If you have any questions, please ask in the comments or tweet @OpAwesome6. Also, feel free to chat about the contest with fellow participants on the hashtag #PassOrPages.

Tuesday, June 26, 2018

July Pass Or Pages Details

Operation Awesome is excited to bring you another round of Pass Or Pages! In July, we'll be doing a round focused on Young Adult Contemporary novels.

Here are the important dates for this round:
July 3: Agent panel announcement
July 9-11: Contest entry (via a form here on Operation Awesome)
July 23-27: Feedback reveals!

For a recap of the rules and links to previous rounds, click here.
Note that for this round only, if you were one of the 64 finalists in Query Kombat you are not eligible to enter Pass Or Pages. Let's give someone else an opportunity for feedback!

Tuesday, June 19, 2018

A Good Day of Writing

I took a day of writing self-care last week, and I want to tell you all about it because it felt AMAZING.

I'm co-hosting Query Kombat this year. I've helped in the past as a slush reader, but somehow I failed to realize how much work went in behind-the-scenes to make that contest tick. I'm really enjoying it because I love supporting my team as they improve their queries and first pages. However, after a few weeks of going non-stop, I had to acknowledge: it was really eating into my own writing time.

I've been stuck on restructuring the end of my WIP for a few weeks; the Dark Night of the Soul period wasn't long enough, so the climax was coming right on the heels of the All is Lost moment and the pacing just felt off. Figuring out when things should happen has been a struggle, even more so than usual because I haven't had the time to think and write.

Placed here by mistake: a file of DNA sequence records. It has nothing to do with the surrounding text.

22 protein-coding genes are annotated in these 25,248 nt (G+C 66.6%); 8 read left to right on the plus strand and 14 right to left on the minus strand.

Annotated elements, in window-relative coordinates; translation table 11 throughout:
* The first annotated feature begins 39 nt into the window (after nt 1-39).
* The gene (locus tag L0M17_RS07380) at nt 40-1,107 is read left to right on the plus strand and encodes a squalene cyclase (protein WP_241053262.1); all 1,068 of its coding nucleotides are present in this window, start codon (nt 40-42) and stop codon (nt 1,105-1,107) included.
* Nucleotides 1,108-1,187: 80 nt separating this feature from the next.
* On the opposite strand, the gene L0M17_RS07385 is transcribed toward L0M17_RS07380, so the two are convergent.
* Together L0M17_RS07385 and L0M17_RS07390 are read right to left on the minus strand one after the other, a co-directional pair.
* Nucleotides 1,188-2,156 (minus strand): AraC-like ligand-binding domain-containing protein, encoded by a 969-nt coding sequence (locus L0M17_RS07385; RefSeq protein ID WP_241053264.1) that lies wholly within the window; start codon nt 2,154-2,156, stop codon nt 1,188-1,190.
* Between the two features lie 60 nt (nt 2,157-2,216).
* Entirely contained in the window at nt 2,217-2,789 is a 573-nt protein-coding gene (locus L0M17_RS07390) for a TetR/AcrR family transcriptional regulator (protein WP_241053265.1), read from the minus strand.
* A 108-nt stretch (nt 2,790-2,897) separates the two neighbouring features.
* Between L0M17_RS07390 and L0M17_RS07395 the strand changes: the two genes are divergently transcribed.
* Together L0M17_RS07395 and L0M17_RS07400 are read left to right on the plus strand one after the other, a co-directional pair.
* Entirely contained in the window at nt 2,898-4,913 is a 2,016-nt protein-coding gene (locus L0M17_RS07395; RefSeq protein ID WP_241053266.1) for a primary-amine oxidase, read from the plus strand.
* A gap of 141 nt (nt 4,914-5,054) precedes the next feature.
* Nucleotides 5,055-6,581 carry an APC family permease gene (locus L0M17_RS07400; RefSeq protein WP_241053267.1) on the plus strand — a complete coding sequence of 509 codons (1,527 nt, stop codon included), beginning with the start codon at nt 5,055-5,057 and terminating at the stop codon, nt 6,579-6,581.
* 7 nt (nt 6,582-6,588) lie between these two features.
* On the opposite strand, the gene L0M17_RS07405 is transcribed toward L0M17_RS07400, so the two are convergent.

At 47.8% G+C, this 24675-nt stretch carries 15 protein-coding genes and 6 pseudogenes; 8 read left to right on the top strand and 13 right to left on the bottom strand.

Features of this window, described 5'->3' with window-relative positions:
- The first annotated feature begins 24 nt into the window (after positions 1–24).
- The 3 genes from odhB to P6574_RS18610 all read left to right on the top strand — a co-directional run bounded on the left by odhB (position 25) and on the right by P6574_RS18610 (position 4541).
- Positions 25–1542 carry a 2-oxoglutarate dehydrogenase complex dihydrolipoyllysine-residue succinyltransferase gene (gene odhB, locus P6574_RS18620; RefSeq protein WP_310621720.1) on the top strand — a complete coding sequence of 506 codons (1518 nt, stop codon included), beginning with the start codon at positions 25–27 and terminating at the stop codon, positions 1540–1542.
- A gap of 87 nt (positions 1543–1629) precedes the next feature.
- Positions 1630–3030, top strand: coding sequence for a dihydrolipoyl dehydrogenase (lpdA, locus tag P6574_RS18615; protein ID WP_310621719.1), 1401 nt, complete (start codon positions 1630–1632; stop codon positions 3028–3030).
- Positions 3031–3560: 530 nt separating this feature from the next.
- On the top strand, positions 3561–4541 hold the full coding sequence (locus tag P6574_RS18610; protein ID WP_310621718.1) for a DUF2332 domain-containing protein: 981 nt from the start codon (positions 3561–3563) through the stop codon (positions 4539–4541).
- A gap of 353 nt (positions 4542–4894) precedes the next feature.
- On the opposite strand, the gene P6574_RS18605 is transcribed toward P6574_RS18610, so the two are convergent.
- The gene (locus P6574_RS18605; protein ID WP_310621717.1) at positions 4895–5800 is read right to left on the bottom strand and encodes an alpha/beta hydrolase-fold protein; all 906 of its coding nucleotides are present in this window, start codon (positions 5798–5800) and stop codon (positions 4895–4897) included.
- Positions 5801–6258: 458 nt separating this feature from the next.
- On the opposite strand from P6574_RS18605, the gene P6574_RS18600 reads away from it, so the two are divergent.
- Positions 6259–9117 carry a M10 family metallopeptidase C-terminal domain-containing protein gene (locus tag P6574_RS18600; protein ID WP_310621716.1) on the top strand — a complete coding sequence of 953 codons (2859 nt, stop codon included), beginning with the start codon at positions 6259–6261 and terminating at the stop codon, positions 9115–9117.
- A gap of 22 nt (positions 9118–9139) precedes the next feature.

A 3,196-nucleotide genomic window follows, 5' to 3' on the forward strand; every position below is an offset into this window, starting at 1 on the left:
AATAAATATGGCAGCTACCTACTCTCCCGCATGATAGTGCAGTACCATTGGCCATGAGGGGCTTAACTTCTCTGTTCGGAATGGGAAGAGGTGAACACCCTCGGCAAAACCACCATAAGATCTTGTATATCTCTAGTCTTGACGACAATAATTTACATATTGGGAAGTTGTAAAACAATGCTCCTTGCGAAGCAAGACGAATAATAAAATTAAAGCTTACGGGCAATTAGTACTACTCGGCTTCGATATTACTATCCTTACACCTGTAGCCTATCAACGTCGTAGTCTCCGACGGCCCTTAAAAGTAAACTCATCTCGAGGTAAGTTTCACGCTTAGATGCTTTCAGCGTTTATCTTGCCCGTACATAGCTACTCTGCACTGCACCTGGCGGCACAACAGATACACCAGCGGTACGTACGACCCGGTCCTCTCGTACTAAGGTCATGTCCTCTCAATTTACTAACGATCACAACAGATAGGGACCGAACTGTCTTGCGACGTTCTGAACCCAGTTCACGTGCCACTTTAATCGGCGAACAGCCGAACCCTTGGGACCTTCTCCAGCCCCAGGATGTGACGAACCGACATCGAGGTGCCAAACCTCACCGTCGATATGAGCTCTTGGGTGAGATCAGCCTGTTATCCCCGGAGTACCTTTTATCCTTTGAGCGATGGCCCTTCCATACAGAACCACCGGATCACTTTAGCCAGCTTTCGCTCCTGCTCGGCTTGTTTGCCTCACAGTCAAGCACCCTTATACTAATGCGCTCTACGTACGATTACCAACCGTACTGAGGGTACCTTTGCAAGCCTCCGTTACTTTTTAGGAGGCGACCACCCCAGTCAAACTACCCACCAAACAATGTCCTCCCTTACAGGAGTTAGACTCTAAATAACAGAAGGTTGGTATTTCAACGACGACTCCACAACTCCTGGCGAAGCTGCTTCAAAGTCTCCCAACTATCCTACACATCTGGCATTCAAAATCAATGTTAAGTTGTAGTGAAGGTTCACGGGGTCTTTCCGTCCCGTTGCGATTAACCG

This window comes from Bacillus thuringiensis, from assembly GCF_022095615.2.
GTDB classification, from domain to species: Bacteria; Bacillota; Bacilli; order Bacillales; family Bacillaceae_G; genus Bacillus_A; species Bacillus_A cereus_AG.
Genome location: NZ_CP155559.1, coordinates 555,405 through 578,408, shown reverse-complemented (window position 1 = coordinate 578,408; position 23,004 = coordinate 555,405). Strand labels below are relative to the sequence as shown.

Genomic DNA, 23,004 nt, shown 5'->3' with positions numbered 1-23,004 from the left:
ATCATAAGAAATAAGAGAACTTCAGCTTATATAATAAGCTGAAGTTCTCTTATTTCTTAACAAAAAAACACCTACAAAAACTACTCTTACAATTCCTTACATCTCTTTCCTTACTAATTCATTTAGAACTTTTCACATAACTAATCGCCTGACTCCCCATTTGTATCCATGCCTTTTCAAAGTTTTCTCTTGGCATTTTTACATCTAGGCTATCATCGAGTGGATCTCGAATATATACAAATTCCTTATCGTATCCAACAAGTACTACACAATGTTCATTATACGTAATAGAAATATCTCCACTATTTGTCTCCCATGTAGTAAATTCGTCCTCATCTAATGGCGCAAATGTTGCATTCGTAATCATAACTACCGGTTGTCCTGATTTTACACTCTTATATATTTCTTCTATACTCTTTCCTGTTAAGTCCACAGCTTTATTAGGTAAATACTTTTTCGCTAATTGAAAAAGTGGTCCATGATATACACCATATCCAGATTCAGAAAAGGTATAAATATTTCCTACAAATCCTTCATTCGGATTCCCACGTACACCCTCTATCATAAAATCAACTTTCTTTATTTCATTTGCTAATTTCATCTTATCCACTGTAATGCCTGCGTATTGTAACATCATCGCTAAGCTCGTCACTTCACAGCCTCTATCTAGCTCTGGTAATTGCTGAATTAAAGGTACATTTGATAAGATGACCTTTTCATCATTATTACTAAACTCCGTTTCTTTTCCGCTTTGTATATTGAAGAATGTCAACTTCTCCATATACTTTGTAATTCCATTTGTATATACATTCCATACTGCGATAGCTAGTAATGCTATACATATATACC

So last week, while my husband was out of town for work, I called up my favorite teenage babysitter and asked her to come by for three hours during the afternoon and play with my kids while I disappeared. I went to a coffeeshop in town, got an overpriced but delicious smoothie, and plugged my laptop in. I wrote over 1500 words, expanded the scenes that needed it, and figured out the next steps. It was incredible. I felt so recharged and refreshed when I finished. I think it was exactly what I needed to push through this revision and get the book to my CPs.

Are you burned out or frustrated with your writing time? What helps you?

Tuesday, June 12, 2018

Author Websites When You're Prepublished

When I was making my New Year's resolutions on December 31st, 2016, I was still in the query trenches. And I know it's not healthy to make goals you don't control, so I didn't put "get an agent" on my list of resolutions. As I thought about what more I could resolve to do that I wasn't already doing, I decided to make myself an author website.

I am no technology wiz, but I have been using Blogger since 2008, so I decided to stick with a Blogger website. I paid the $12 to have a custom domain name, and got to work.

What to put on an author website when you're a writer but not a published author? I figured if anyone went to my site, it'd be an agent who got the link from my query letter. So what might be interesting to them?

I don't have any publication credits, but if I had I would definitely have included them. I put up a photo of my family, my Twitter handle, some light information about myself. I made a page with my query letter and first chapter of the book I was querying. Finally, I made a page to list the most recent books I've read, because I love recommending books, and also because I think the books you read speak volumes about you. (That was an intentional pun; I'll show myself out.)

Now that I have an agent, I included a link to her agency on my site so people could check her out. I took the first chapter of my book down, but left the query up. And now that I'm working on a new book, I added a brief blurb about that book. Not a query letter, because I didn't have to write one for that book 👐

My website is very simple, and I did everything myself, including the logo at the top of the page. I used Canva, which is about as much art-related technology as I can handle. If my book sells, then I will probably invest the time and money into getting a more professional site that will appeal to future readers. Until then, I'll keep plugging along on my own.

If you'd like to check out my site, you can see it here:
In the comments, I'd love to hear what you like to see on the websites of "prepublished" authors.

Thursday, June 7, 2018

Synopsis Critique #22: YA Fantasy